Significant numbers of teens (15-18) are experiencing emotional and mental abuse as well as violence in their dating relationships; this is even more prevalent among teens that have had sex by the age of 14. commissioned Teenage Research Unlimited (TRU) to conduct quantitative research among tweens (ages 11-14), parents of tweens, and teens (ages 15-18) who have been in a relationship.
The research pertained to young dating relationships and the presence/absence of sexual activity and abusive behaviors.
The fall formal dance was just a week away and I was hoping a boy I liked would ask me to go with him.
There was no way I could leave the room: What if he called and I wasn’t there to answer the phone? Dorm rooms didn’t come with answering machines and the development of voice mail was light years away.
In the survey, 9.6 percent of females and 5.4 percent of males reported a lifetime history of sexual assault, and 10.6 percent of females and 9.5 percent of males said they had experienced dating violence in the past year.
Dating violence was defined as being hit, slapped or hurt on purpose by a boyfriend or girlfriend.
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TRU independently sampled the three groups and fielded a customized 15-minute survey online to each group from January 2-18, 2008; TRU chose online as the data-collection method for this research not only because of its high penetration (92%) among this population, but also because of the sensitive nature of the content, allowing young people to answer candidly (i.e., no adult interviewer) within the context of their preferred communications method.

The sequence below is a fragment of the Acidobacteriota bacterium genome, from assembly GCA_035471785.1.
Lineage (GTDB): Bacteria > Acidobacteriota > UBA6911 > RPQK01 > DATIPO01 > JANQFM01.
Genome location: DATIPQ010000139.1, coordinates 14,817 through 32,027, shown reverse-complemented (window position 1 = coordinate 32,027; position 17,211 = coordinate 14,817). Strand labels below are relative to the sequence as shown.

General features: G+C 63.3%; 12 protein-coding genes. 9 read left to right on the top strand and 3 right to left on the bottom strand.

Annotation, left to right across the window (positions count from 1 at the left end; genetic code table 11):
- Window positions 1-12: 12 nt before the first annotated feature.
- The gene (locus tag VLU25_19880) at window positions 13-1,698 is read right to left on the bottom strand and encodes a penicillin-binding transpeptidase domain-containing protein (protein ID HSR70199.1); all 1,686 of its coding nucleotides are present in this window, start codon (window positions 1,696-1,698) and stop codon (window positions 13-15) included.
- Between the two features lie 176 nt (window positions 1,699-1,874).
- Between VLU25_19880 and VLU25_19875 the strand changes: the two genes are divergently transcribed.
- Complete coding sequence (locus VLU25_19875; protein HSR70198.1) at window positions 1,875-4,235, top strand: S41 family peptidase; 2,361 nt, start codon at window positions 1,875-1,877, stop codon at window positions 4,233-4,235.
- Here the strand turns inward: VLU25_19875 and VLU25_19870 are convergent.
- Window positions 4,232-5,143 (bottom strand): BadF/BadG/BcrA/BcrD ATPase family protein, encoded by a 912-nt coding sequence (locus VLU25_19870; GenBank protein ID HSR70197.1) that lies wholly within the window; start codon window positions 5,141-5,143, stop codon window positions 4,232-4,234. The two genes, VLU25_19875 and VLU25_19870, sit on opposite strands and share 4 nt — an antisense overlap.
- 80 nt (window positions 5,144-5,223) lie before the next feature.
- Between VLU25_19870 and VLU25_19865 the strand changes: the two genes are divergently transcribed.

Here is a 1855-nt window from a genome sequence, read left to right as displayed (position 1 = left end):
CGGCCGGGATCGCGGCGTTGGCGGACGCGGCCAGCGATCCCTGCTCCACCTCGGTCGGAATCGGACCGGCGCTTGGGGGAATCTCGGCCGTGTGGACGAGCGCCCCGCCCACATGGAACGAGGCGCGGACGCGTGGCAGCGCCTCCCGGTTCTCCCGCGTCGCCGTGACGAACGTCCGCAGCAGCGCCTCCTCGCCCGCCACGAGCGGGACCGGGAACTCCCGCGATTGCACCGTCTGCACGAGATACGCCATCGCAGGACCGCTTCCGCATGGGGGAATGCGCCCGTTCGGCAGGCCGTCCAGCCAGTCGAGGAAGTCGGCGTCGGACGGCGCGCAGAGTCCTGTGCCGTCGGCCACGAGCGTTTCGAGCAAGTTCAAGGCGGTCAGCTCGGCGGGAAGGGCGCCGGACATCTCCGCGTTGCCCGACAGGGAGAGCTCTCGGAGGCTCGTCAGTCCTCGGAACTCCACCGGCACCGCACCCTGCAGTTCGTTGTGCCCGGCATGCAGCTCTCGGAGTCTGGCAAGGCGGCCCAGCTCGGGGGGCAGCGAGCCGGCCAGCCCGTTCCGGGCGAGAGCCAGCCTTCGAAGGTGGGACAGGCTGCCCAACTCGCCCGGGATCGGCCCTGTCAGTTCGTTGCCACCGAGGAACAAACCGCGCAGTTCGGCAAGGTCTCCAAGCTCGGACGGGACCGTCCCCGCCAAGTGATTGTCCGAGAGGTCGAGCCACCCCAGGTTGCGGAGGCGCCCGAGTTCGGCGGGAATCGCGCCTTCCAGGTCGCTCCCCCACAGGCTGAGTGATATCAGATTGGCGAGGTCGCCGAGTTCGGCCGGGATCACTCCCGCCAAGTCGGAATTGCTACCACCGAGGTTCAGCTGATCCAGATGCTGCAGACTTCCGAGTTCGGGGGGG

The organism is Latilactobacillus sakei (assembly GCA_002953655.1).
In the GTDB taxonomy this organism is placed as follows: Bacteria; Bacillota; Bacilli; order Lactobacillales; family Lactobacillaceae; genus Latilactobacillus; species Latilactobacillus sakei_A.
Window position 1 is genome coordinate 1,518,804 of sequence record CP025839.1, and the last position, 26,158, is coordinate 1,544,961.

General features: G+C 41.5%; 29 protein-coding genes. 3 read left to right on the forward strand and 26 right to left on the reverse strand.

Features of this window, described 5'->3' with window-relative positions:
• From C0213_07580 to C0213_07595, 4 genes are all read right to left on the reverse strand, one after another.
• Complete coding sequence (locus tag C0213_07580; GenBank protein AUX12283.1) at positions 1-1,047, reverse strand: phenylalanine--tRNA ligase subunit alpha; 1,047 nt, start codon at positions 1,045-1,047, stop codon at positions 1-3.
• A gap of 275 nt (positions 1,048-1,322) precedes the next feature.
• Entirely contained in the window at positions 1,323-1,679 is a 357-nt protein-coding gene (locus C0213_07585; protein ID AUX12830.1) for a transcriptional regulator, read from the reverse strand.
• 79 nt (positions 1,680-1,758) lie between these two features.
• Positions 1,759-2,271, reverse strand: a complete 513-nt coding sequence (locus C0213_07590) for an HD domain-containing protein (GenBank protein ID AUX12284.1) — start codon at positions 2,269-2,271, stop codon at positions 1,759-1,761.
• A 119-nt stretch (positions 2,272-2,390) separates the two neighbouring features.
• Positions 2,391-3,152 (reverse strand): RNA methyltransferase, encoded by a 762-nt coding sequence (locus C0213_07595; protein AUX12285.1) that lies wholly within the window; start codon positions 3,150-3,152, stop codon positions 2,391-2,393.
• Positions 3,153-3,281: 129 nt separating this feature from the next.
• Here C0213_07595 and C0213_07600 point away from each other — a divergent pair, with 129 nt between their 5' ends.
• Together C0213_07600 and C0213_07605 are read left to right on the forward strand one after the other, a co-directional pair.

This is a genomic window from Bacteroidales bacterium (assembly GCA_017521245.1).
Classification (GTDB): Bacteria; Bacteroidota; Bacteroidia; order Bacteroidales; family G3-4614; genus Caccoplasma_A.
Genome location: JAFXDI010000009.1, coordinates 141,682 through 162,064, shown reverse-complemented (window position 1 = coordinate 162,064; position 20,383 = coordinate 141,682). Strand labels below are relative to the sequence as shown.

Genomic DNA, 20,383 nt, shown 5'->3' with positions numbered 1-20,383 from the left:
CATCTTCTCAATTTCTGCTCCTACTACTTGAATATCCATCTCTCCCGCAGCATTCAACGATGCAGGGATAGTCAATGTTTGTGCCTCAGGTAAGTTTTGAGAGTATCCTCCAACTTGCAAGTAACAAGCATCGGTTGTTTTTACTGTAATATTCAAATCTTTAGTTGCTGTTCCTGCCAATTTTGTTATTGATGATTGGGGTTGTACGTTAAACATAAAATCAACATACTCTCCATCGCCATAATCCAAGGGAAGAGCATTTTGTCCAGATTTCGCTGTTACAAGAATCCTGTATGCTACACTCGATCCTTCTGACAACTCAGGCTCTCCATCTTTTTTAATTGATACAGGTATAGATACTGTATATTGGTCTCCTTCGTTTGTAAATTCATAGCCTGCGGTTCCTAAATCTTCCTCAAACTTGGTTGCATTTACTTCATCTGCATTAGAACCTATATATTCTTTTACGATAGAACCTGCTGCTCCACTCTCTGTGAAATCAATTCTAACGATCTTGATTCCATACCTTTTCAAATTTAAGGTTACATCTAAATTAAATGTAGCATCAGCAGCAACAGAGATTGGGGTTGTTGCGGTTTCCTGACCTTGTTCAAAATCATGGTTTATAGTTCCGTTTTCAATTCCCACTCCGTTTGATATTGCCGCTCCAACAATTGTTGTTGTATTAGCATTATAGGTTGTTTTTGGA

A total of 1,043 tweens, 523 parents, and 626 teens completed the survey, resulting in a margin of error (at the 95% confidence level) of 3.0 percentage points for tweens in total, 3.9 points for parents, and 4.1 points for teens (5.5 among those 17-18).
(Liz Claiborne, Teen Research Unlimited Survey, released July 2008)A study of public high school students in New York City found females who recently experienced dating violence and males who experienced sexual assault some time in their lives are more likely to report suicide attempts than their counterparts without similar histories of violence.